All of this fanfare around networks highlights for us the continued indissociability of politics and technology. There are several sides to the debate. The technophile perspective, such as that expressed by Howard Rheingold or Kevin Kelly, is an expression of both a technological determinism, and a view of technology as an enabling tool for the elevation of bourgeois humanism in a very general sense. The juridical/governance perspective, seen in the work of Lawrence Lessig, Yochai Benkler and others, posits a similar situation whereby networks will bring about a more just and freer social reality via legal safeguards. The network science perspective, expressed in popular books by authors such as Albert-László Barabási, portrays networks as a kind of apolitical natural law, operating universally across heterogeneous systems, be they terrorism, AIDS, or the Internet.

Yet this “network fever” (2) has a tendency to addle the brain, for we identify in the current literature a general willingness to ignore politics by masking it with the so-called black box of technology. Thus a goal of our current work is to provide ways of critically analyzing and engaging with this black box, with this ambivalence between politics and technology (in which, sadly, technology always seems to prevail).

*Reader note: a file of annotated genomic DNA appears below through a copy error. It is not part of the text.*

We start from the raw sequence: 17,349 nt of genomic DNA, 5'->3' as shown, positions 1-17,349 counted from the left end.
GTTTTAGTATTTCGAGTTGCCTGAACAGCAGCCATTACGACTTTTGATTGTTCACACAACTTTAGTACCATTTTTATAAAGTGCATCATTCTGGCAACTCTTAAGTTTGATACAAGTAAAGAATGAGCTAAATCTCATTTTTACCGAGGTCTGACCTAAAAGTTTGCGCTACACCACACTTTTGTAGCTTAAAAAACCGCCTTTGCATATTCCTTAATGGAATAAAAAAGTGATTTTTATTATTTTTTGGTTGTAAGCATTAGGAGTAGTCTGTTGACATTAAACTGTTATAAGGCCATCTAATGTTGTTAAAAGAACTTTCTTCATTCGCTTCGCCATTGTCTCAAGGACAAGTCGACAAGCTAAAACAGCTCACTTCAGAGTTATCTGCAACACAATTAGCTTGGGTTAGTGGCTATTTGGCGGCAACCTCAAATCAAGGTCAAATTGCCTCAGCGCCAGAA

The question we aim to explore here is: what is the principle of political organization or control that sews a network together? Writers like Michael Hardt & Antonio Negri have helped answer this question in the socio-political sphere. They describe the global principle of political organization as one of “empire.” Like a network, empire is not reducible to any single state power, nor does it follow an architecture of pyramidal hierarchy. Empire is fluid, flexible, dynamic, and far-reaching. In that sense, the concept of empire helps us greatly to think about political organization in networks. But while we are inspired by Hardt & Negri’s contribution to political philosophy, we are concerned that no one has yet adequately answered this question for the technological sphere of bits and atoms. To this end, the principle of political control we suggest is most helpful for thinking about technological networks is protocol, a word derived from computer science but which resonates in the life sciences as well. Protocol abounds in techno-culture. It is a totalizing control apparatus that guides both the technical and political formation of computer networks, biological systems and other media. Put simply, protocols are all the conventional rules and standards that govern relationships within networks. Quite often these relationships come in the form of communication between two or more computers, but it can also refer to purely biological processes as in the systemic phenomenon of gene expression. Thus by “networks” we want to refer to any system of interrelationality, whether biological or informatic, organic or inorganic, technical or natural—with the ultimate goal of undoing the polar restrictiveness of these pairings.